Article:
Another inspiring crafting session was the family who came in and made a BWCA felt play mat together--nice team work!
Submitted on Tuesday, January 29, 2013 @ 1:06 pm by lisa
Happy New Year! It's always quite an adjustment for the retailer when the holiday rush ends. There is still lots to do (year end accounting, markdowns, inventory and trade shows) but the quiet and slower pace of the business takes some getting used to. It's just not as exciting to do book work as it is to greet crowds of excited holiday crafters!
As I page through my 2013 calendar--yup, I am an old fashioned girl, a paper calendar for me still--I wonder what the months ahead will bring. As an optimist, it was always my tendency to look ahead with positive hopes. Then in 2009, I had pretty much the worst year of my life. Family troubles with my mother came first, then not one but two cancer diagnoses (breast and ovarian), with surgeries and chemotherapy. I finished that year bald and weak but alive. It was very hard but I learned that you can get used to anything if you have to!
Now more than three years later, I am strong and healthy but I don't take that for granted. Indeed, when my old business Wonderment had to close, my cancer experiences and the knowledge that none of us know how long we've got spurred me on to start Heartfelt all in a rush. And I am so glad I did--the store has afforded me such a lovely sense of community with you and so many perfect special moments of connection.
So bring it on, 2013. We can plan all we like but in truth, riding the waves of what life brings our way is what living is all about.
Submitted on Wednesday, April 25, 2012 @ 10:31 am by lisa
People often ask me where we get our ideas for classes. Some are adaptations of traditional crafts historically and currently done in Waldorf schools, in the Twin Cities and elsewhere (my daughter attended a Waldorf school for grades 1 through 8). Gnomes, fairies, swords, dolls--these are projects that embody Waldorf themes and have been shared and passed along for decades.
Some projects were classes taught at Wonderment, back by popular demand. I also have an awesome library of inspiring craft books for help. Sometimes I will see a photo of an amazing handmade item online and I will figure out how to make a version of it. And some are truly original projects. The seasons guide the classes too--as a way of celebrating special times of the year and also to bring us more in touch with the natural world around us. Regardless of our age, we heal through play--and crafting is just that--play!
Submitted on Monday, April 23, 2012 @ 5:38 pm by lisa
I can't believe how fast time seems to be flying by. It's hard to believe the store has been open for a year now, that our puppy Zorro has passed the four month mark and that it will be summer before we know it (weatherwise it is already here). I have fond memories of summer as a child. We were so lucky - we got to take not one but two trips each summer.
The first was to Camlachie, Ontario to my grandparent's cottage on the sandy shores of Lake Huron. I can still feel the thrill of first seeing the big blue lake on the distant horizon. Countless baseball games, hands of cards, swimming, playing house, walking on unpaved country roads, visiting neighboring farms - it was idyllic for us kids.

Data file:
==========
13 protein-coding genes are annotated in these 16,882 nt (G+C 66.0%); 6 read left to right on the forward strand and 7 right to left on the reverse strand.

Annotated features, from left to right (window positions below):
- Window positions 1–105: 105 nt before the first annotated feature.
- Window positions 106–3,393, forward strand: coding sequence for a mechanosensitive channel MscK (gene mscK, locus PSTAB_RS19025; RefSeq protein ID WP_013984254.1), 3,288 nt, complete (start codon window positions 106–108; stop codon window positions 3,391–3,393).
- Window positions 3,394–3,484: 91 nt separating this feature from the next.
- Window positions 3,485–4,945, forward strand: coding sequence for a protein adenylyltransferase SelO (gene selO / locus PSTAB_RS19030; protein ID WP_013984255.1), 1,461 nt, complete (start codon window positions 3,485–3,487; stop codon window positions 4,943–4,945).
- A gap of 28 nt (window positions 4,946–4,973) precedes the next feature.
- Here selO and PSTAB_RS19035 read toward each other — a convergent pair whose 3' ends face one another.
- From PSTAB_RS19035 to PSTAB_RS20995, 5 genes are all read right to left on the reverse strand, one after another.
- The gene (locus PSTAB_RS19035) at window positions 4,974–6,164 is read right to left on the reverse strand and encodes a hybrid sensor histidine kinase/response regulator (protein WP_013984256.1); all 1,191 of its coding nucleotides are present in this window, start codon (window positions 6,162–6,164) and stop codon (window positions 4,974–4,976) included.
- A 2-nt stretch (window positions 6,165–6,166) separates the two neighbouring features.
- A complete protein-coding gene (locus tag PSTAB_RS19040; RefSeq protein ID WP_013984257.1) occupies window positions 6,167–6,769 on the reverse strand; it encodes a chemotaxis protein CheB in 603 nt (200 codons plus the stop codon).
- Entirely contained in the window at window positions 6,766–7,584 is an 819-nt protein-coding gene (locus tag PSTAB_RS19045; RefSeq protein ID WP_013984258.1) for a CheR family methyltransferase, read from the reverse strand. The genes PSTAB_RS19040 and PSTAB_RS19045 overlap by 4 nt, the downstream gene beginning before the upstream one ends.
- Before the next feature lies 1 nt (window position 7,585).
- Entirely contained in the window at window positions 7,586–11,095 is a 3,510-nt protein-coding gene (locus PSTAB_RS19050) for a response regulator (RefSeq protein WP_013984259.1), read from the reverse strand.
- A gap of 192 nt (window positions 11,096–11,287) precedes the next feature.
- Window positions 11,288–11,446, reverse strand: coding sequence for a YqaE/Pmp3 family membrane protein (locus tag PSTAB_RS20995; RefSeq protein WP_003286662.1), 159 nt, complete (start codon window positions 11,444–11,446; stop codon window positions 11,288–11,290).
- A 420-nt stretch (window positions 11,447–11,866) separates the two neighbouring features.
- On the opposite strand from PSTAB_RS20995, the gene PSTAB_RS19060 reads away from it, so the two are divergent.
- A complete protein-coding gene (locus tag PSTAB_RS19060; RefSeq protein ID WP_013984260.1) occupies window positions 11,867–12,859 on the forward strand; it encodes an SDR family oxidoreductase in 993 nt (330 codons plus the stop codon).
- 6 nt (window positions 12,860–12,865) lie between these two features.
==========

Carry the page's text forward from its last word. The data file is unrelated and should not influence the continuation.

In August, we would head east to the Thousand Islands on the St. Lawrence River. This too was a place of amazing beauty. Our family of seven would camp for several weeks on one of the islands; in later years, rented a cottage. The breathtaking scenery was soul food.
I remember times of summer boredom, of course. A new craft, a drawing session or pretend play idea were the cure. A stay-at-home mom told me recently that she was rather dreading the last day of school, not knowing exactly how to keep her kids busy. We have come up with a schedule of summer classes and free activities that I hope will help with that!
P.S. I feel so blessed: once again, I will take two trips this summer. Our July/August classes coincide with the weeks I am in town. And a heartfelt thank you for your support this first year. I am hoping for many more!
Submitted on Saturday, February 25, 2012 @ 4:40 pm by lisa
I read recently about creativity: when we are creating, we are truly in the present, and living in the present is the key to personal happiness. I am a planner by nature, trying to think ahead and anticipate eventualities. While this is a very useful quality for an entrepreneur, it is kind of the opposite of being in the present. Maybe that's why handwork calls to me - something happens when I am crafting: my busy brain turns off and I revel in the pleasure of working with my hands, the color and softness of the wool, the heady scent of pinecones or beeswax.
And have you noticed that children create differently than adults? Women especially often approach trying a new craft with trepidation, talking about how they aren't very creative or artistic or how what they make "isn't perfect", detailing all the perceived defects in their work. Most children will start their work quickly, forge fearlessly ahead, ask for help when they need it and are proud and very happy with the finished result. We were all children once - former girls and boys - what happened to those confident crafters when we entered adulthood? It can't all be Martha Stewart's fault!
My hope for all of us grown ups is that we take some of the affirming energy we shower on our children and give it to ourselves too, especially when doing something new. Let's say to ourselves "I've never done this before - I am excited to try it!" In this way, we can truly experience the present without the baggage of worrying how it will turn out (the future). Let's be brave, like our kids!